Naked pictures? Drunken celebrations? Sexist comments? A click of a button and all evidence of your “Weekend at Bernie’s” can disappear. Job seekers know to scrub clean their Facebook pages before they connect with potential employers, to remove all trace of their off-color on-line life. But here in Ohio you can’t delete your way out

Following a year-long contentious debate, Congress finally passed the President’s top domestic agenda item: Health Reform.

Yesterday, the House of Representatives passed the Senate version of the Health Reform Bill by a slim margin (three votes more than required) and no Republican support. The Bill contains broad reforms that make numerous significant changes to the ways in which healthcare is accessed, delivered and financed.

Some of the noteworthy changes (and effective dates) for employers to consider are discussed in this blog post.
Continue Reading The Health Reform Bill: What Do Employers Need to Know?

On Tuesday, March 16, 2010, Senator Bill Seitz introduced Senate Bill 238 to the Ohio General Assembly. If passed, this bill would amend Ohio’s Revised Code to prohibit illegal and unauthorized aliens from receiving compensation and benefits under Ohio’s Workers’ Compensation Law.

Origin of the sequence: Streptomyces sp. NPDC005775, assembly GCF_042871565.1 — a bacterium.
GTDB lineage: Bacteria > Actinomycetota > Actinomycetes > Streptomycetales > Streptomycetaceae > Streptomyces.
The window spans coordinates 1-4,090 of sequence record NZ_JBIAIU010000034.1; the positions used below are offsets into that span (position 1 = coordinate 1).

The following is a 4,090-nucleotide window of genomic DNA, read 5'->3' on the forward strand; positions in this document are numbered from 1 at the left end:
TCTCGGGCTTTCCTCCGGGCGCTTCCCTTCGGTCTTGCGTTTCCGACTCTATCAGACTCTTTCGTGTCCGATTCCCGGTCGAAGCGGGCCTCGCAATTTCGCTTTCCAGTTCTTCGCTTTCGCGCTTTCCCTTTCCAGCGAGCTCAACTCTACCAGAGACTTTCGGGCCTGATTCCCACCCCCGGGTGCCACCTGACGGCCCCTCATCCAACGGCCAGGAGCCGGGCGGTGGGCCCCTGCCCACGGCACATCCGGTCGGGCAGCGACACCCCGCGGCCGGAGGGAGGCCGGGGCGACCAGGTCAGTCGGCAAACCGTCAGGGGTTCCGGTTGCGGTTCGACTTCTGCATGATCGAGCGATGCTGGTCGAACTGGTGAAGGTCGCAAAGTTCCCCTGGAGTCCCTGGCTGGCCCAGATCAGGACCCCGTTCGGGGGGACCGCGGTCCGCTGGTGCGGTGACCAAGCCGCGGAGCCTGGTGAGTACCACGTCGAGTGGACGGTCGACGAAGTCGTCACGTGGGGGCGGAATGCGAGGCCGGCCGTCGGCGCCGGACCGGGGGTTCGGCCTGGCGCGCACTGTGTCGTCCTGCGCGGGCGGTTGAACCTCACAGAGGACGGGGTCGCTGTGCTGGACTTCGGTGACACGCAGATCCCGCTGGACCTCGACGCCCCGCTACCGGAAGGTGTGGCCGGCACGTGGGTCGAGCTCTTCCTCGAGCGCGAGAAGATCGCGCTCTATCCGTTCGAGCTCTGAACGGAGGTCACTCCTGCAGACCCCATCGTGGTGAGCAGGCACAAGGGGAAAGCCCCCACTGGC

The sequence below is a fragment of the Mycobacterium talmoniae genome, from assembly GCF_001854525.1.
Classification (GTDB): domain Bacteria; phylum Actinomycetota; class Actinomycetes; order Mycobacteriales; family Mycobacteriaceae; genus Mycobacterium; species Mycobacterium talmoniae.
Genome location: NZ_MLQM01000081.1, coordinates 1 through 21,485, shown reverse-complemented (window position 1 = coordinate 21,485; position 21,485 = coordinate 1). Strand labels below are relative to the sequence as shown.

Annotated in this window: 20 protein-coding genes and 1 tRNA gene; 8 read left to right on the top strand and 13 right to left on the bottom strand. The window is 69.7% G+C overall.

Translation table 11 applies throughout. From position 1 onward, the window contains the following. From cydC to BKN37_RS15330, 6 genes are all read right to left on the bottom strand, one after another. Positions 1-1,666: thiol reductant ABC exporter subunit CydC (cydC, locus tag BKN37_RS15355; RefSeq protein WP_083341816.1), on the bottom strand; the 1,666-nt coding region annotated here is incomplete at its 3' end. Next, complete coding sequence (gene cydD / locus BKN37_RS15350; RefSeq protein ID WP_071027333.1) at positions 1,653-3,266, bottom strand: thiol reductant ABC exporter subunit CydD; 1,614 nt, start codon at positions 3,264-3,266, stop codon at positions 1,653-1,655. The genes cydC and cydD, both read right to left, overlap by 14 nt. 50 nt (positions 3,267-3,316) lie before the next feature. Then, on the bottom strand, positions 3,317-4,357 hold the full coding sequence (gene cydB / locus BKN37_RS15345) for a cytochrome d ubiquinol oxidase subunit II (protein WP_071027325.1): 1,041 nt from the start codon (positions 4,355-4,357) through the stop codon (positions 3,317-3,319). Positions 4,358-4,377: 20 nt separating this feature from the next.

Currently, illegal and unauthorized aliens are afforded the same benefits under Ohio Workers’ Compensation Law that other workers are. In other words, illegal and unauthorized workers who are injured in the course of and arising out of their employment are allowed to file workers’ compensation claims and receive benefits and treatment for their injuries.


Since this bill was just introduced this week, it is too early to predict the likelihood of passage or what changes may be added before it is ultimately voted on by the Ohio General Assembly. We will continue to monitor the bill and provide updates as it proceeds through the legislative process.

Continue Reading Bill Limiting Immigrant Workers’ Compensation Benefits

The “economic stimulus bill”–formally referred to as the American Recovery and Reinvestment Act of 2009–signed into law on February 17, 2009 includes a whistleblower protection provision for employees of private contractors and state and local governments who report gross mismanagement, gross waste, public safety issues, abuse of authority, or violation of law in the implementation or use of the stimulus funds.
Continue Reading Stimulus Bill Contains Whistleblower Protections for Employees of State & Local Governments and Private Employers who Receive Stimulus Funds

The conference committee negotiating the American Recovery and Reinvestment Act of 2009 (H.R.1), also known as the stimulus bill, agreed to include one controversial immigration provision, but deleted a second. The first provision prohibits all financial institutions receiving TARP funds from hiring any employee in H-1B status unless the company complies with the H-1B dependent